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Monday, October 25, 2021

Indians sweep FIH’s hockey awards; Olympic champions left empty-handed

The hockey world is up in arms unanimously, criticizing the voting system deployed by the International Hockey Federation (FIH) to determine the winners.

Written by Mihir Vasavda |
Updated: October 7, 2021 7:30:43 am
Gurjit Kaur (right) was named as the best woman player while Harmanpreet Singh (left) was the best male (File)

Australia’s Kieran Govers wondered if this was ‘April Fools in October’. Belgium’s Victor Wegnez called it a ‘joke’. Germany’s captain at the Tokyo Olympics, Tobias Hauke, labeled the selection process as ‘ridiculous’. Britain’s Zach Wallace said it was ‘shameless’. Argentina’s Gonzalo Peillat used the hashtag ‘skandal’ while four Dutch players did not have any words; they just used ‘ROFL’ emojis.

Belgium men and the Netherlands women won the gold medal at the Tokyo Olympics. But India swept all the awards. And the hockey world is up in arms unanimously, criticizing the voting system deployed by the International Hockey Federation (FIH) to determine the winners. The sharp reactions have pushed the FIH into a corner, and the world body has said they will review their process.

The winners

The FIH, on Wednesday, announced that India made a clean-sweep of its annual awards. It’s the first time that a country has won in all eight categories.

Gurjit Kaur was named as the best woman player while Harmanpreet Singh was the best male. Savita Punia and PR Sreejesh were chosen as the best goalkeepers in the world while Sharmila Devi and Vivek Sagar Prasad were elected as the best rising stars.

Savita was one of the heroes of India’s unprecedented run at the Tokyo Games, making dozens of saves, especially in the quarterfinals against Australia. Sreejesh, too, stood out for India in crunch situations where he made match-winning interceptions, none more crucial than the save he made in the bronze medal match against Germany with just 7 seconds remaining. Harmanpreet and Gurjit scored important goals from penalty corners while Sharmila and Vivek added to their growing reputation with some stellar contributions throughout the campaign.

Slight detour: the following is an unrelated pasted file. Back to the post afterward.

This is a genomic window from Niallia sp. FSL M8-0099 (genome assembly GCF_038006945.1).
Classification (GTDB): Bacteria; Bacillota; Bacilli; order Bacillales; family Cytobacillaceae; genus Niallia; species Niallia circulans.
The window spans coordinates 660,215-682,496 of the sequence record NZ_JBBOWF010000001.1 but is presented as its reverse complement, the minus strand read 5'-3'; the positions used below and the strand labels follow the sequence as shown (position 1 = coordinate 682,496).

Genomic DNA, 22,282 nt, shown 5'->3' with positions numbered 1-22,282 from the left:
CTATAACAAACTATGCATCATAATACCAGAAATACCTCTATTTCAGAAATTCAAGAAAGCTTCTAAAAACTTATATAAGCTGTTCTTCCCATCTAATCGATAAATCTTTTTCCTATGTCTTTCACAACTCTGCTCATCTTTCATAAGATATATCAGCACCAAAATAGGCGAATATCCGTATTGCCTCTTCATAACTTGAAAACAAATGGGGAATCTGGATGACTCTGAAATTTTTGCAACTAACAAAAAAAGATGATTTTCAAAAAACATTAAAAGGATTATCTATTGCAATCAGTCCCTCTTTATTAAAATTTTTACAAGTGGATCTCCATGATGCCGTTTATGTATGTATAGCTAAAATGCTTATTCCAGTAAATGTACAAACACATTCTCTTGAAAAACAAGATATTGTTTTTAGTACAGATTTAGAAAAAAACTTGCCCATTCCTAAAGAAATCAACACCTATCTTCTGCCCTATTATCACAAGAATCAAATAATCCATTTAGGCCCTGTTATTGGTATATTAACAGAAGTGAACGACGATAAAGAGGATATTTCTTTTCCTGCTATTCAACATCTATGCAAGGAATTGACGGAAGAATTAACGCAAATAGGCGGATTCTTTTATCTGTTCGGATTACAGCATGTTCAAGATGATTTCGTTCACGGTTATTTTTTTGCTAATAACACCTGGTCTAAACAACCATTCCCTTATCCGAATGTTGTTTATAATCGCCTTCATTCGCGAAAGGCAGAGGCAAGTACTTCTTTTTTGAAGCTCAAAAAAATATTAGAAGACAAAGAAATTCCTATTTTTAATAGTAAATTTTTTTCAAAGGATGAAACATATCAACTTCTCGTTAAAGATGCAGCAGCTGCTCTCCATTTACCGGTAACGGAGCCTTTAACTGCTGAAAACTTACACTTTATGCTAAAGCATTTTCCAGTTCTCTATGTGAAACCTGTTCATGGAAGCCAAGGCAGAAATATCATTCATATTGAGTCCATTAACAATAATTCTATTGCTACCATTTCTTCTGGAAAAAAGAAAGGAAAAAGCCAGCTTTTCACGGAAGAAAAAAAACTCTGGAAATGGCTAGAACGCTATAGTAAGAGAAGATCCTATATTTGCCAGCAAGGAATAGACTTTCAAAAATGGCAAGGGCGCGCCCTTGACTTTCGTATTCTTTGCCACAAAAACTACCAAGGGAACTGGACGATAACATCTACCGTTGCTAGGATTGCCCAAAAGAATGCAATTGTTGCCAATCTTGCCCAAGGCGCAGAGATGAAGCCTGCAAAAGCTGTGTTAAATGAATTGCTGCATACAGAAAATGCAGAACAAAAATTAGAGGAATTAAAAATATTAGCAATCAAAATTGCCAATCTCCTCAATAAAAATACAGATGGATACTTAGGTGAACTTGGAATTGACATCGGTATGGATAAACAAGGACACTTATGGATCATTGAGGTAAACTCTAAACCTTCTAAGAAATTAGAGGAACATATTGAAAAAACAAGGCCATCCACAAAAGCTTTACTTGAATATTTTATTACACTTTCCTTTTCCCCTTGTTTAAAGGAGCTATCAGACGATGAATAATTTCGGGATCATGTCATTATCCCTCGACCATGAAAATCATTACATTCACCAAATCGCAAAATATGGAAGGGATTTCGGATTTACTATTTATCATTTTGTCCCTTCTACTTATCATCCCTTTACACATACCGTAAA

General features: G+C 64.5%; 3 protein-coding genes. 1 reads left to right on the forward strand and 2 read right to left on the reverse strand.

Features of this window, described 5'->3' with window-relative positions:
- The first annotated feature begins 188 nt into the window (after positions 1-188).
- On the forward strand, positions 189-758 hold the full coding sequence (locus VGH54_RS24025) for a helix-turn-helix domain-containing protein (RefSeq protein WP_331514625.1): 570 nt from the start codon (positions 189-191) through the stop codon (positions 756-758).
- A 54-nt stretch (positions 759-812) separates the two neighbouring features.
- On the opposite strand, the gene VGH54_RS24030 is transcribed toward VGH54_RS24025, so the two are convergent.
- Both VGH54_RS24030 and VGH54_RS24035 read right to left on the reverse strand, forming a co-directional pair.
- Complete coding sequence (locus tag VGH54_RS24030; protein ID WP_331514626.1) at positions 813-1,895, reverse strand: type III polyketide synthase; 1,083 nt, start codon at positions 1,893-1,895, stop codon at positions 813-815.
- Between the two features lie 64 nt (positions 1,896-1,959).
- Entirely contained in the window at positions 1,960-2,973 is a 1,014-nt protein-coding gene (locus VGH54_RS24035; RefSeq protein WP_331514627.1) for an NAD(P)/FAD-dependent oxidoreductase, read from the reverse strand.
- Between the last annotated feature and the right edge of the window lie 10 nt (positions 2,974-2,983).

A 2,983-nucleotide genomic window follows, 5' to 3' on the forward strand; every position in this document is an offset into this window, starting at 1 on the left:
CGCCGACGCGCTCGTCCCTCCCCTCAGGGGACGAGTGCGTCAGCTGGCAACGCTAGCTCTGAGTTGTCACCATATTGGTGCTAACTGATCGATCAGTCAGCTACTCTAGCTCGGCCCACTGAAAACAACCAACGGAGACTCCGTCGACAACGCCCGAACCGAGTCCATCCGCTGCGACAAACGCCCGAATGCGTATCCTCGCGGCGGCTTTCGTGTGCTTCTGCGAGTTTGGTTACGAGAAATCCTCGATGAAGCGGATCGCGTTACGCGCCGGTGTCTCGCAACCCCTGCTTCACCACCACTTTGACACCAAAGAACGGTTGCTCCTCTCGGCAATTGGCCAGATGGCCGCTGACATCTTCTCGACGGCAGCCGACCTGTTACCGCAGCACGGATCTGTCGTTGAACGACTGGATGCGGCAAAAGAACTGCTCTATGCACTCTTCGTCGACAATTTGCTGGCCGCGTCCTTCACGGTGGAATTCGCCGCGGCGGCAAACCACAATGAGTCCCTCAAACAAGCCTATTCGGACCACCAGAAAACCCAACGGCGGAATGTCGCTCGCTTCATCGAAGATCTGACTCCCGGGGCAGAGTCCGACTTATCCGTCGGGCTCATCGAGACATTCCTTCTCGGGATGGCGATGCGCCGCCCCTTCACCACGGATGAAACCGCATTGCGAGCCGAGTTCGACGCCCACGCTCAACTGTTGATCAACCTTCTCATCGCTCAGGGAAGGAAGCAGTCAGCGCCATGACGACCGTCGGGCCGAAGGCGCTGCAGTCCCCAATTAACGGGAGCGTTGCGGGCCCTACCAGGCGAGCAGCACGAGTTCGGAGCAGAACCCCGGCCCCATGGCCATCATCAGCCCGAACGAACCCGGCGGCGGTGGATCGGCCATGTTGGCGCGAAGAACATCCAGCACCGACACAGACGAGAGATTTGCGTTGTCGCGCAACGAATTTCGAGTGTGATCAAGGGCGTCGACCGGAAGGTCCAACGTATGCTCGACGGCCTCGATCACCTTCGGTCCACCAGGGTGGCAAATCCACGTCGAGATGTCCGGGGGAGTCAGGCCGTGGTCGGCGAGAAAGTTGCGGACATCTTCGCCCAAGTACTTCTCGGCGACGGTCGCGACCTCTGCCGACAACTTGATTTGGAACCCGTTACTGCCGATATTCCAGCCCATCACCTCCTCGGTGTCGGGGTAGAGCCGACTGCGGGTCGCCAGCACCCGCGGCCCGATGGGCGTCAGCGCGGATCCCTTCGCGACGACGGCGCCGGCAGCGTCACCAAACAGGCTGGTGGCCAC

Graham Reid, who helped India win an Olympic medal after 41 years, and Sjoerd Marijne, whose women’s team finished a creditable fourth, were named the best coaches.

Marijne, who is now coaching Dutch club HC Tilburg, said the award ‘wouldn’t be possible’ without Janneke Schopman, who has succeeded him as the women’s team chief coach, strength and conditioning coach Wayne Lombard, his support staff and ‘a team which was always willing to push themselves.’

How they were chosen

The FIH uses an online voting system to determine the winners in all categories. As per the world body, the votes from the national associations, who are represented by their captains and coaches, counted for 50 percent of the overall result. The media had a 25 percent share while the remaining 25 percent was shared between the fans and players.

Out of its 137 member associations, 79 participated in the voting process (11 out of 25 from Africa, 29 out of 33 from Asia, 19 out of 42 from Europe, 3 out of 8 from Oceania, and 17 out of 30 from Pan America). The FIH added that a record 300,000 fans cast their votes.

India’s players got the maximum vote share from all three sections. Only in the Best Coach category, Belgium’s Shane McLeod and the Netherlands’ Alyson Annan got a larger share of votes from the national associations but got beaten in the overall count after adding media and fan votes.

System under scanner

There were some other debatable points as well.

For instance, Alexander Hendrickx scored 14 goals at the Tokyo Olympics, the most, including a hat-trick against India in the semifinals and a penalty in the tie-breaker against Australia in the final. Eva de Goede, regarded as the most complete player of her generation, orchestrated Netherlands’ march to the top of the podium; her third Olympic gold after 2008 and 2012, in addition to a silver at Rio 2016. Both, however, finished as runners-up in their categories.

Immediately after the announcement, players from all over the world criticised the voting system in one voice. Hockey Belgium said on social media that they were ‘very disappointed with the outcome of the awards’. “A gold winning team with multiple nominees in all categories but doesn’t win a single award demonstrates failure of the voting system. We will work with FIH to ensure a fairer system in the future,” the world and Olympic champions said, adding in another tweet that this should instead be called ‘Public’s Choice of the Year’.

Several international players, while underling that India’s players and coaches were not to be blamed and recognising the progress made in the last few years, mocked the system used to determine the winners on social media. “FIH, you should think about the system as soon as possible,” Hauke wrote on his Instagram. “It’s ridiculous and does not help us to make sport more professional. Nerveless (Nevertheless), congratulations to all Indian players; Hockey India, you (have) done a great job over the past years – and now bring back the Hockey India League – it is time again!”

The FIH defended the process saying that the winners would have been the same even if ‘one or two of these voting groups would not have been involved’. But they added that they ‘will conduct a review of the FIH Hockey Stars Awards and make adjustments wherever deemed necessary.’
There was no reaction from Hockey India, the national team players or men’s coach Reid.

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